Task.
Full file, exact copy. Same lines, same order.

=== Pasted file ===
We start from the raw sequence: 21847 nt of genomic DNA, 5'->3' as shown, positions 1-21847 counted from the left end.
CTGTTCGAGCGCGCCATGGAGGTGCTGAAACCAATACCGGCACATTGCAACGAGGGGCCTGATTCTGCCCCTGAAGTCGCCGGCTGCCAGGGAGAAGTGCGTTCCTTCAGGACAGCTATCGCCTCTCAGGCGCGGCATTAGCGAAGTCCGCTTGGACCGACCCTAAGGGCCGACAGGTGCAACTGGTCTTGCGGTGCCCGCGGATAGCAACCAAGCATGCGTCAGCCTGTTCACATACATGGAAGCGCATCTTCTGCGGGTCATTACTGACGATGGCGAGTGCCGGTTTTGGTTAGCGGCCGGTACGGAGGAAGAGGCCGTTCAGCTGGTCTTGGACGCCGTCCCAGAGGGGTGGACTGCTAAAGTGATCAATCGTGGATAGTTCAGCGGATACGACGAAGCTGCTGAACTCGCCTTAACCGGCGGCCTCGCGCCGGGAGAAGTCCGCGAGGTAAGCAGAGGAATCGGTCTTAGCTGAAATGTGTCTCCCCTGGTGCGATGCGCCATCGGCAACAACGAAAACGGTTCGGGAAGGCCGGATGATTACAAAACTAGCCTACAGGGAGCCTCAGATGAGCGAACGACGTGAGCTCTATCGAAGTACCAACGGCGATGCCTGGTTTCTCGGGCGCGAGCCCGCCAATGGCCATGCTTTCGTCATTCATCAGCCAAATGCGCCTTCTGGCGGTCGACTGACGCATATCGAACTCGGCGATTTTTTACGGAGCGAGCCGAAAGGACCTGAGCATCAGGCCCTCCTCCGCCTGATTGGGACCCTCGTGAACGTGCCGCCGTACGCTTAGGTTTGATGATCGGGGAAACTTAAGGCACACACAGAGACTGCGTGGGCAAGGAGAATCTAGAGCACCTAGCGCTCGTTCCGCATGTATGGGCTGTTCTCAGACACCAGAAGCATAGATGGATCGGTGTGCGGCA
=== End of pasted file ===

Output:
We start from the raw sequence: 21847 nt of genomic DNA, 5'->3' as shown, positions 1-21847 counted from the left end.
CTGTTCGAGCGCGCCATGGAGGTGCTGAAACCAATACCGGCACATTGCAACGAGGGGCCTGATTCTGCCCCTGAAGTCGCCGGCTGCCAGGGAGAAGTGCGTTCCTTCAGGACAGCTATCGCCTCTCAGGCGCGGCATTAGCGAAGTCCGCTTGGACCGACCCTAAGGGCCGACAGGTGCAACTGGTCTTGCGGTGCCCGCGGATAGCAACCAAGCATGCGTCAGCCTGTTCACATACATGGAAGCGCATCTTCTGCGGGTCATTACTGACGATGGCGAGTGCCGGTTTTGGTTAGCGGCCGGTACGGAGGAAGAGGCCGTTCAGCTGGTCTTGGACGCCGTCCCAGAGGGGTGGACTGCTAAAGTGATCAATCGTGGATAGTTCAGCGGATACGACGAAGCTGCTGAACTCGCCTTAACCGGCGGCCTCGCGCCGGGAGAAGTCCGCGAGGTAAGCAGAGGAATCGGTCTTAGCTGAAATGTGTCTCCCCTGGTGCGATGCGCCATCGGCAACAACGAAAACGGTTCGGGAAGGCCGGATGATTACAAAACTAGCCTACAGGGAGCCTCAGATGAGCGAACGACGTGAGCTCTATCGAAGTACCAACGGCGATGCCTGGTTTCTCGGGCGCGAGCCCGCCAATGGCCATGCTTTCGTCATTCATCAGCCAAATGCGCCTTCTGGCGGTCGACTGACGCATATCGAACTCGGCGATTTTTTACGGAGCGAGCCGAAAGGACCTGAGCATCAGGCCCTCCTCCGCCTGATTGGGACCCTCGTGAACGTGCCGCCGTACGCTTAGGTTTGATGATCGGGGAAACTTAAGGCACACACAGAGACTGCGTGGGCAAGGAGAATCTAGAGCACCTAGCGCTCGTTCCGCATGTATGGGCTGTTCTCAGACACCAGAAGCATAGATGGATCGGTGTGCGGCA